The overarching conflict of the play is, as others have already mentioned, that between Oedipus and himself. But in the course of this conflict playing out, a number of other important conflicts are generated as a result. Oedipus's overriding desire to find Laius' murderer (himself) leads him into direct conflict with the blind seer-prophet Tiresias.
At first, Tiresias is reluctant to reveal the identity of Laius's killer—not surprisingly, when you consider that he's actually standing right in front of him. Tiresias's reluctance to divulge this crucial information leads Oedipus to accuse him of being the murderer. Tiresias is then left with no choice: he must tell the truth.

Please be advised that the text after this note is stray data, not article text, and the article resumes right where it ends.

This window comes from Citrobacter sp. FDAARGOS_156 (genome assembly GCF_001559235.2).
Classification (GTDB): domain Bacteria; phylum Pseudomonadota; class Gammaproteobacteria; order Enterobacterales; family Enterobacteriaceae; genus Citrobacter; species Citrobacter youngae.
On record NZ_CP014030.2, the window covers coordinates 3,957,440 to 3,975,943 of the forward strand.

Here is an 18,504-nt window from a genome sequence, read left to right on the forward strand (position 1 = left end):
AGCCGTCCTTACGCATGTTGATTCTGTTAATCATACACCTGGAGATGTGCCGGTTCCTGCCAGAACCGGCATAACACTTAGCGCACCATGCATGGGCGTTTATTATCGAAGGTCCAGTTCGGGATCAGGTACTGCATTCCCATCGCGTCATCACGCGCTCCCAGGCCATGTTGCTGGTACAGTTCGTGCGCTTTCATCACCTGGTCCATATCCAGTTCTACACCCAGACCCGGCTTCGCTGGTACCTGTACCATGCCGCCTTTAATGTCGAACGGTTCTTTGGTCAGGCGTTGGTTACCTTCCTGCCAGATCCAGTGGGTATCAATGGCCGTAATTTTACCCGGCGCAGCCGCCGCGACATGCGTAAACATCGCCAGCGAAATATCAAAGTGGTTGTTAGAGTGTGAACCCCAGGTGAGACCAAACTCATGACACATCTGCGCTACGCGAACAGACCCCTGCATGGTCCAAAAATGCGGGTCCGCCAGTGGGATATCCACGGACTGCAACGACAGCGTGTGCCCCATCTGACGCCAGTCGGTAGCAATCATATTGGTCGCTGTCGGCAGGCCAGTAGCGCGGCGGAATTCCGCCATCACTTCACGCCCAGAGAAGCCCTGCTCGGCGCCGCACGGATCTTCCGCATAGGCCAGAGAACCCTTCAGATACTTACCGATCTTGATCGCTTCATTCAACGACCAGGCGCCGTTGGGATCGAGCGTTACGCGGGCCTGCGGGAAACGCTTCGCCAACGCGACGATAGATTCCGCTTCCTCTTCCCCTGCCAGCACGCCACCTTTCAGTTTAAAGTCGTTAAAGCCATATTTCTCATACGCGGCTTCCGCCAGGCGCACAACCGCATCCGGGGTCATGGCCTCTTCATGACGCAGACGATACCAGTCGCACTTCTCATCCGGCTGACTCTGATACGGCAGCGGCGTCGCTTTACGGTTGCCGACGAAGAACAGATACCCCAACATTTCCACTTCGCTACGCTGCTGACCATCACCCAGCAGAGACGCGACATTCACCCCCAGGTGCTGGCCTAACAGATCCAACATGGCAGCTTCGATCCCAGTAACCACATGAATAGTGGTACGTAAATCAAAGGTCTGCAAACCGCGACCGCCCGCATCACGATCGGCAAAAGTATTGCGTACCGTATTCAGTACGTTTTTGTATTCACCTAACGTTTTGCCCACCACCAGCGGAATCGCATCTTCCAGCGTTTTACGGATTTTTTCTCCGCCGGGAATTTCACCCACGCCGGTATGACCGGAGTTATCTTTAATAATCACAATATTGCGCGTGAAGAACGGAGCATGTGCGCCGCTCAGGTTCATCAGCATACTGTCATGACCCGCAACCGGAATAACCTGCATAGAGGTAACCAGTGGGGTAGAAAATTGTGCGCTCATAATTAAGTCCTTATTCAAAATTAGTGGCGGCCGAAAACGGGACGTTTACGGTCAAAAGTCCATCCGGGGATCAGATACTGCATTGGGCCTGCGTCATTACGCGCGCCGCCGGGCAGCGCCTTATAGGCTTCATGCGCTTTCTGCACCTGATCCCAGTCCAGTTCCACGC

But Oedipus simply cannot believe his ears. And so we're introduced to another conflict related to Oedipus vs himself: Oedipus vs the truth. Oedipus has pledged to get at the truth, to find out who killed Laius no matter what, but when all the sordid details of what really happened are revealed to him, he instantly...
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